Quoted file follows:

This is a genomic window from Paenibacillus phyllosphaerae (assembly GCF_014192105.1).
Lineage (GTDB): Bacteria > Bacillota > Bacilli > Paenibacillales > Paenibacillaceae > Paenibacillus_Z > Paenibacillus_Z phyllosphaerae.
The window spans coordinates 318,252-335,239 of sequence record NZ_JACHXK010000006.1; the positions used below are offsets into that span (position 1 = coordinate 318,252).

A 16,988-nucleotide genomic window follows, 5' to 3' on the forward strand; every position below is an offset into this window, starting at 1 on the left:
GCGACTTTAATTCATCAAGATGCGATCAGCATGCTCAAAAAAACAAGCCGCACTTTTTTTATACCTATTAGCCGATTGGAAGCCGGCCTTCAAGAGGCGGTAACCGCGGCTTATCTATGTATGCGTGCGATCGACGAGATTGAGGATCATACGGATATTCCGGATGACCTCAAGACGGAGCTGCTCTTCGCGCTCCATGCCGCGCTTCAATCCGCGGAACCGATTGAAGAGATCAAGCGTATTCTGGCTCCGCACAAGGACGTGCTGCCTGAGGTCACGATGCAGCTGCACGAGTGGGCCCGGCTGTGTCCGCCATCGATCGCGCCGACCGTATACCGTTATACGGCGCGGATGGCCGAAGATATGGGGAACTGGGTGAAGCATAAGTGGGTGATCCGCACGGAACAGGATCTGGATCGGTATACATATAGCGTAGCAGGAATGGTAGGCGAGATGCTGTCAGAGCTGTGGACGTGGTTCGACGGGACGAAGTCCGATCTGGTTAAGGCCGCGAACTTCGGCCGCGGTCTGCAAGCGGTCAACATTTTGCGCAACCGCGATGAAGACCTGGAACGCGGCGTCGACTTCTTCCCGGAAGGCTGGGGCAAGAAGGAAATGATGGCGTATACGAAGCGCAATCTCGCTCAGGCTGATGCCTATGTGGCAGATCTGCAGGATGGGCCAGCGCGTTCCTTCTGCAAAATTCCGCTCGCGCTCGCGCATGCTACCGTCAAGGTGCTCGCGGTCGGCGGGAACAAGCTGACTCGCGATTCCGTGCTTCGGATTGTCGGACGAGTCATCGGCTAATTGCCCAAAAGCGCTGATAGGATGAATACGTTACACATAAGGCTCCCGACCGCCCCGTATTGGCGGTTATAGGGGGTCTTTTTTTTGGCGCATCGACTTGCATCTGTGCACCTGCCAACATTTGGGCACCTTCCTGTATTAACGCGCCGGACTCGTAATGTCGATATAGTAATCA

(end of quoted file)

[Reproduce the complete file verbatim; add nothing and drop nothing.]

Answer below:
This is a genomic window from Paenibacillus phyllosphaerae (assembly GCF_014192105.1).
Lineage (GTDB): Bacteria > Bacillota > Bacilli > Paenibacillales > Paenibacillaceae > Paenibacillus_Z > Paenibacillus_Z phyllosphaerae.
The window spans coordinates 318,252-335,239 of sequence record NZ_JACHXK010000006.1; the positions used below are offsets into that span (position 1 = coordinate 318,252).

A 16,988-nucleotide genomic window follows, 5' to 3' on the forward strand; every position below is an offset into this window, starting at 1 on the left:
GCGACTTTAATTCATCAAGATGCGATCAGCATGCTCAAAAAAACAAGCCGCACTTTTTTTATACCTATTAGCCGATTGGAAGCCGGCCTTCAAGAGGCGGTAACCGCGGCTTATCTATGTATGCGTGCGATCGACGAGATTGAGGATCATACGGATATTCCGGATGACCTCAAGACGGAGCTGCTCTTCGCGCTCCATGCCGCGCTTCAATCCGCGGAACCGATTGAAGAGATCAAGCGTATTCTGGCTCCGCACAAGGACGTGCTGCCTGAGGTCACGATGCAGCTGCACGAGTGGGCCCGGCTGTGTCCGCCATCGATCGCGCCGACCGTATACCGTTATACGGCGCGGATGGCCGAAGATATGGGGAACTGGGTGAAGCATAAGTGGGTGATCCGCACGGAACAGGATCTGGATCGGTATACATATAGCGTAGCAGGAATGGTAGGCGAGATGCTGTCAGAGCTGTGGACGTGGTTCGACGGGACGAAGTCCGATCTGGTTAAGGCCGCGAACTTCGGCCGCGGTCTGCAAGCGGTCAACATTTTGCGCAACCGCGATGAAGACCTGGAACGCGGCGTCGACTTCTTCCCGGAAGGCTGGGGCAAGAAGGAAATGATGGCGTATACGAAGCGCAATCTCGCTCAGGCTGATGCCTATGTGGCAGATCTGCAGGATGGGCCAGCGCGTTCCTTCTGCAAAATTCCGCTCGCGCTCGCGCATGCTACCGTCAAGGTGCTCGCGGTCGGCGGGAACAAGCTGACTCGCGATTCCGTGCTTCGGATTGTCGGACGAGTCATCGGCTAATTGCCCAAAAGCGCTGATAGGATGAATACGTTACACATAAGGCTCCCGACCGCCCCGTATTGGCGGTTATAGGGGGTCTTTTTTTTGGCGCATCGACTTGCATCTGTGCACCTGCCAACATTTGGGCACCTTCCTGTATTAACGCGCCGGACTCGTAATGTCGATATAGTAATCA